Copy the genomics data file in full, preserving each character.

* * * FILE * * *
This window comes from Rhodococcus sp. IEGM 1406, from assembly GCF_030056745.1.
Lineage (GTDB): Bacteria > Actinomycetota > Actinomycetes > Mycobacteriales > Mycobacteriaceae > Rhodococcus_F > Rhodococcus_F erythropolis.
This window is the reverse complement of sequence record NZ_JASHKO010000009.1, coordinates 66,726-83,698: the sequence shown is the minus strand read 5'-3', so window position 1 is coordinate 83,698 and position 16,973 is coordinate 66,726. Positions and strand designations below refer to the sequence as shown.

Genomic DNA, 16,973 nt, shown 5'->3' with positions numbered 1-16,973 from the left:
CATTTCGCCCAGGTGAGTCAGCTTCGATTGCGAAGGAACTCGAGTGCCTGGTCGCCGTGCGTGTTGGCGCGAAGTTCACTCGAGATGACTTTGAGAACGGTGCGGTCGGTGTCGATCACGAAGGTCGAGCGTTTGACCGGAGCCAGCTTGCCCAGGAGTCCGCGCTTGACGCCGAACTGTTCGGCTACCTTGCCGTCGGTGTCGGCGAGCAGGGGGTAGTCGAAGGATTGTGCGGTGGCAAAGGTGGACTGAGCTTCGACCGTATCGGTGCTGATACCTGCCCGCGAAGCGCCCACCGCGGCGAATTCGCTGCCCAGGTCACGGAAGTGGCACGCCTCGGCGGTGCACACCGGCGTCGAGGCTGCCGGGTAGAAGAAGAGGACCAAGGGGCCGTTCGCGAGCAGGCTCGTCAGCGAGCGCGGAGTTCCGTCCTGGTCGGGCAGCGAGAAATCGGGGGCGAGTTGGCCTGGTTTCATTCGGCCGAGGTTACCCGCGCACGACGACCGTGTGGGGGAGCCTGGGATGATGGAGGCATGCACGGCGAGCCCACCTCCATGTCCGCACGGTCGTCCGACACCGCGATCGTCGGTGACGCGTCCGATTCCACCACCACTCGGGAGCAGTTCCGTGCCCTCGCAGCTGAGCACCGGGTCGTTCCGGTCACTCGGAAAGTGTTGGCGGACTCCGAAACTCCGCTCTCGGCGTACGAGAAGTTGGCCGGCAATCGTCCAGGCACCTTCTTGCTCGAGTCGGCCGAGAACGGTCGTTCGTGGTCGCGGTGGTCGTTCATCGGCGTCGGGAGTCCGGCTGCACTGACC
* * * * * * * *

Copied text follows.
This window comes from Rhodococcus sp. IEGM 1406, from assembly GCF_030056745.1.
Lineage (GTDB): Bacteria > Actinomycetota > Actinomycetes > Mycobacteriales > Mycobacteriaceae > Rhodococcus_F > Rhodococcus_F erythropolis.
This window is the reverse complement of sequence record NZ_JASHKO010000009.1, coordinates 66,726-83,698: the sequence shown is the minus strand read 5'-3', so window position 1 is coordinate 83,698 and position 16,973 is coordinate 66,726. Positions and strand designations below refer to the sequence as shown.

Genomic DNA, 16,973 nt, shown 5'->3' with positions numbered 1-16,973 from the left:
CATTTCGCCCAGGTGAGTCAGCTTCGATTGCGAAGGAACTCGAGTGCCTGGTCGCCGTGCGTGTTGGCGCGAAGTTCACTCGAGATGACTTTGAGAACGGTGCGGTCGGTGTCGATCACGAAGGTCGAGCGTTTGACCGGAGCCAGCTTGCCCAGGAGTCCGCGCTTGACGCCGAACTGTTCGGCTACCTTGCCGTCGGTGTCGGCGAGCAGGGGGTAGTCGAAGGATTGTGCGGTGGCAAAGGTGGACTGAGCTTCGACCGTATCGGTGCTGATACCTGCCCGCGAAGCGCCCACCGCGGCGAATTCGCTGCCCAGGTCACGGAAGTGGCACGCCTCGGCGGTGCACACCGGCGTCGAGGCTGCCGGGTAGAAGAAGAGGACCAAGGGGCCGTTCGCGAGCAGGCTCGTCAGCGAGCGCGGAGTTCCGTCCTGGTCGGGCAGCGAGAAATCGGGGGCGAGTTGGCCTGGTTTCATTCGGCCGAGGTTACCCGCGCACGACGACCGTGTGGGGGAGCCTGGGATGATGGAGGCATGCACGGCGAGCCCACCTCCATGTCCGCACGGTCGTCCGACACCGCGATCGTCGGTGACGCGTCCGATTCCACCACCACTCGGGAGCAGTTCCGTGCCCTCGCAGCTGAGCACCGGGTCGTTCCGGTCACTCGGAAAGTGTTGGCGGACTCCGAAACTCCGCTCTCGGCGTACGAGAAGTTGGCCGGCAATCGTCCAGGCACCTTCTTGCTCGAGTCGGCCGAGAACGGTCGTTCGTGGTCGCGGTGGTCGTTCATCGGCGTCGGGAGTCCGGCTGCACTGACC